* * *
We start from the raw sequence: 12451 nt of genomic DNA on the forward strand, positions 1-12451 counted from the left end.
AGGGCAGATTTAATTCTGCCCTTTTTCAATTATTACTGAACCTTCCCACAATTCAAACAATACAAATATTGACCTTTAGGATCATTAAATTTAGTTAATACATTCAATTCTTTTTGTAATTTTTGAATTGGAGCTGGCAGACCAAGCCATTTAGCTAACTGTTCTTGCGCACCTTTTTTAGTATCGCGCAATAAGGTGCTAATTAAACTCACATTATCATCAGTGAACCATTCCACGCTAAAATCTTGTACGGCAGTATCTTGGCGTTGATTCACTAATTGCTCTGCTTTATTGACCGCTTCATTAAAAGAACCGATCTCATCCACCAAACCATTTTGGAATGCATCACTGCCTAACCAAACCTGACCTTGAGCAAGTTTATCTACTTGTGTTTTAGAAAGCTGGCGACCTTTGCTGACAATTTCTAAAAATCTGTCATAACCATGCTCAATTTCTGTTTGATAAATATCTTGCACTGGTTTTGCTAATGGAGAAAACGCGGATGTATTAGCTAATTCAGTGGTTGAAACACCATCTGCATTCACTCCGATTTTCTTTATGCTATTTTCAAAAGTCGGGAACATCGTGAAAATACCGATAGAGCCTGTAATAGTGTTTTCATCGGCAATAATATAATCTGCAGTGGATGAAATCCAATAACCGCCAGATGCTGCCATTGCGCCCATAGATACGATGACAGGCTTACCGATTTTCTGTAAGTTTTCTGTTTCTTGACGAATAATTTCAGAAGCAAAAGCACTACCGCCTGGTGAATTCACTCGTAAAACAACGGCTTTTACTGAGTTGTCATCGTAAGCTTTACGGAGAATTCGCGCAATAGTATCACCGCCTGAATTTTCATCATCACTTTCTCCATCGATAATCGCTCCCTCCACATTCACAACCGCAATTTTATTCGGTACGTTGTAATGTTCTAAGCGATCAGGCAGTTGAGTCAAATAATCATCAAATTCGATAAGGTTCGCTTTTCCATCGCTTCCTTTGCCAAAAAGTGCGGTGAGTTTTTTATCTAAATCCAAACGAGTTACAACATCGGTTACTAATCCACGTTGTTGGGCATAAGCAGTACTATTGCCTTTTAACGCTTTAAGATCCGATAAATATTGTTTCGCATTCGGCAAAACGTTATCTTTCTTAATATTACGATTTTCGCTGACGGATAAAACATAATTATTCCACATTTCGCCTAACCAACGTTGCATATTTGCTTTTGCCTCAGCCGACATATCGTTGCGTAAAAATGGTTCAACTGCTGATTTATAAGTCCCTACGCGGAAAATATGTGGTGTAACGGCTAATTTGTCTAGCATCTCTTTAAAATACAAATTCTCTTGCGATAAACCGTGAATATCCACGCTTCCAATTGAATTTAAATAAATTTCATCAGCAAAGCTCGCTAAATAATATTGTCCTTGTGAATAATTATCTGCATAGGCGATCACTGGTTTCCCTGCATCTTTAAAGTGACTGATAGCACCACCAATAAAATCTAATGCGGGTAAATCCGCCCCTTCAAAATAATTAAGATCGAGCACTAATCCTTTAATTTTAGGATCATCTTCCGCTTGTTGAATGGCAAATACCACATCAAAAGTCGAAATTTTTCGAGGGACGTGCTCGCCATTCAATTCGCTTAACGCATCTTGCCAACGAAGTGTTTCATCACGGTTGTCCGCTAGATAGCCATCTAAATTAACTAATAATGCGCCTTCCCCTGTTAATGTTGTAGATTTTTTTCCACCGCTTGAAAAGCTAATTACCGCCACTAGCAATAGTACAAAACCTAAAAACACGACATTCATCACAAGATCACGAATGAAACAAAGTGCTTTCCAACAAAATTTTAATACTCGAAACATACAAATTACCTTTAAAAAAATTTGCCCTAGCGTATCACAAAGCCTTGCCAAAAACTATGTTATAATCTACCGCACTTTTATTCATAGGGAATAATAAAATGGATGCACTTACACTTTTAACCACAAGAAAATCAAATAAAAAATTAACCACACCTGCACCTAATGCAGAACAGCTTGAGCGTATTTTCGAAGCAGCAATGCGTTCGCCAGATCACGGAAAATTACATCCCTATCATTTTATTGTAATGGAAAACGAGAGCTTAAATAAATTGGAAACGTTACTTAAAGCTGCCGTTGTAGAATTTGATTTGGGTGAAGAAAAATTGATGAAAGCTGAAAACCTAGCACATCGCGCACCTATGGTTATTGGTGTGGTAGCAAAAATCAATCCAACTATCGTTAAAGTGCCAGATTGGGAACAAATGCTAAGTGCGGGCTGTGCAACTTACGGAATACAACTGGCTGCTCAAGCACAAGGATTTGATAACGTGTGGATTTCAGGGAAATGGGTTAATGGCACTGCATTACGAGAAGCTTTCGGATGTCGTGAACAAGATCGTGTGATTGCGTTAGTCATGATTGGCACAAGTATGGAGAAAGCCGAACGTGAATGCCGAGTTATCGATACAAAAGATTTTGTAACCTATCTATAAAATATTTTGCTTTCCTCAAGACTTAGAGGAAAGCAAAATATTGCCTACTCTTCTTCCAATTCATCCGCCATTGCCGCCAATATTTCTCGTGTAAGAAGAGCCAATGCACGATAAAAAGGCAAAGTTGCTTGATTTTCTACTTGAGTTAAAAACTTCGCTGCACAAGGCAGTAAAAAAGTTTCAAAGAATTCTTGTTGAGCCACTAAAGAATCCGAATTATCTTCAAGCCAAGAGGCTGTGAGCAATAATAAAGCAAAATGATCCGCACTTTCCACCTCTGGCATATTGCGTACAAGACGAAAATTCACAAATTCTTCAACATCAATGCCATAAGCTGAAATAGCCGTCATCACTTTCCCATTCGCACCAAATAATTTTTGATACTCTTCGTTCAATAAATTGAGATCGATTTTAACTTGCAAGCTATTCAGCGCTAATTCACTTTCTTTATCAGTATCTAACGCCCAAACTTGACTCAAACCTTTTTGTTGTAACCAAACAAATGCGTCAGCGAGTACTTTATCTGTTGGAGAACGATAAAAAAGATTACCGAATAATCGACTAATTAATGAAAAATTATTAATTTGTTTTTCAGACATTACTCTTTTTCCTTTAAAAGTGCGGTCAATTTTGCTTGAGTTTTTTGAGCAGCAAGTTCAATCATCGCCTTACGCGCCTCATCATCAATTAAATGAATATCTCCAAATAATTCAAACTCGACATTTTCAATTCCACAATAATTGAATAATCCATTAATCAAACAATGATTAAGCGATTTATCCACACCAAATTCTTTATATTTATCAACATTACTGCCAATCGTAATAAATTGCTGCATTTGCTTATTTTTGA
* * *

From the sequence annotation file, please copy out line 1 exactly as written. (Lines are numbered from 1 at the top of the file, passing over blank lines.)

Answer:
We start from the raw sequence: 12451 nt of genomic DNA on the forward strand, positions 1-12451 counted from the left end.